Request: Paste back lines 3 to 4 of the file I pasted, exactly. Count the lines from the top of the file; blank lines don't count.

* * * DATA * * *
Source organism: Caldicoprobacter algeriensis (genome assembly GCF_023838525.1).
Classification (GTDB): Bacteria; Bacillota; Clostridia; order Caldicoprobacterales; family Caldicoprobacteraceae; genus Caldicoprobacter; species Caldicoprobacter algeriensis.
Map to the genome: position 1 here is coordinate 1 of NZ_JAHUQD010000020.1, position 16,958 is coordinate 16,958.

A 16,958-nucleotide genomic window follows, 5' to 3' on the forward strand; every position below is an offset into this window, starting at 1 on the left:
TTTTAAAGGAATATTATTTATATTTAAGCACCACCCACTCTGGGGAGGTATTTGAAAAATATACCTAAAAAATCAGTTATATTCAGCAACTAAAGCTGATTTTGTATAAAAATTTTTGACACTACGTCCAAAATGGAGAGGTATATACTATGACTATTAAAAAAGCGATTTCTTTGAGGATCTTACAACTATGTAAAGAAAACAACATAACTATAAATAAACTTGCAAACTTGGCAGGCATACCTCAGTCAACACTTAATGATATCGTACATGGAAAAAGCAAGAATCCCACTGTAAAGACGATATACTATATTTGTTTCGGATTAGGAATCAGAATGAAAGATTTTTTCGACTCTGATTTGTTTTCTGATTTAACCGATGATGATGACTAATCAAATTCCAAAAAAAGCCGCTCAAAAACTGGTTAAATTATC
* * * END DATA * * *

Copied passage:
Map to the genome: position 1 here is coordinate 1 of NZ_JAHUQD010000020.1, position 16,958 is coordinate 16,958.

A 16,958-nucleotide genomic window follows, 5' to 3' on the forward strand; every position below is an offset into this window, starting at 1 on the left: